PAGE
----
Although there has been advancement in protecting the rights of indigenous people, many suffer violations related to land use, persistent discrimination, poverty, lack of access to social services and lack of protection of their traditional cultures, an independent expert says in a report to the United Nations General Assembly released today.
"Despite the progress made in some countries, in most regions of the world indigenous people continue to face powerful obstacles hindering the full and effective enjoyment of their rights and to endure grave violations of their fundamental rights," the Special Rapporteur on the situation of human rights and fundamental freedoms of indigenous people, Rodolfo Stavenhagen said.
This year's annual report highlights abuses of indigenous people based on testimony from individuals, groups and UN agencies, and on visits to Colombia, Canada and South Africa, as well as from participation at conferences. Special Rapporteurs are unpaid experts serving in an independent personal capacity who receive their mandate from the UN Commission on Human Rights and report back to it.
Mr. Stavenhagen says there is protective legislation, but it is not adequately enforced. He recommends that governments and UN agencies implement a host of measures to correct glaring human rights abuses, and pledges to focus his attention on "closing the growing gap" between existing legislation and the real day-to-day situation indigenous people face.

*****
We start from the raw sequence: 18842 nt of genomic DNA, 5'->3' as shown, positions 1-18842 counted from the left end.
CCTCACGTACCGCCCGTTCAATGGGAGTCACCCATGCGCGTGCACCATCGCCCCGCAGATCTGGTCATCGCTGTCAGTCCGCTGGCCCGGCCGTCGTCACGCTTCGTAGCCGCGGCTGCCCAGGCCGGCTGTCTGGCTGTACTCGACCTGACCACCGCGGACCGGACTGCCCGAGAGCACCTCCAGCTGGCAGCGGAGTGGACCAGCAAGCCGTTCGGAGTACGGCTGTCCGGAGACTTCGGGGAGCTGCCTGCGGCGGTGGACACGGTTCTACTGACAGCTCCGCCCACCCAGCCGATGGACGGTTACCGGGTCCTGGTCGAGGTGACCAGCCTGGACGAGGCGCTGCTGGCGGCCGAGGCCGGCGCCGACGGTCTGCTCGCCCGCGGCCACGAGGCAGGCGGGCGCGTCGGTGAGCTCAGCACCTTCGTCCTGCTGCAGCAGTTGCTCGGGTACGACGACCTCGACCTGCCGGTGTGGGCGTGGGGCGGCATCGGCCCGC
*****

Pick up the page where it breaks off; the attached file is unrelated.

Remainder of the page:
Noting improved conditions in the living conditions of indigenous people in some countries, including Mexico, South Africa, Chile, Canada, Colombia, and Norway, Mr. Stavenhagen also documents numerous complaints he has received from around the world regarding conflicts over land, and resulting serious environmental problems such as pollution, deforestation, desertification and toxic waste which erode the relationship of indigenous people with their traditions and means of survival.
He also writes of the "high degrees of marginalization of indigenous people," and "serious deficiencies in access to and provision of basic social services." Indigenous people also lack proper justice, and suffer death threats and persecution.
Equally troubling were the number of evictions and forced displacements of these groups despite internationally recognized legal provisions, according to the report.
Discrimination against indigenous persons is widespread, and women face "daily insults and humiliations for wearing traditional costumes," and even human rights defenders are harassed in many countries, it adds.
The situation of children is particularly "harrowing." Indigenous youngsters are forcibly recruited into armed groups, and sometimes into organized crime. They are also forced to work in mines and factories in Latin America, the Caribbean, Asia and Africa the report says.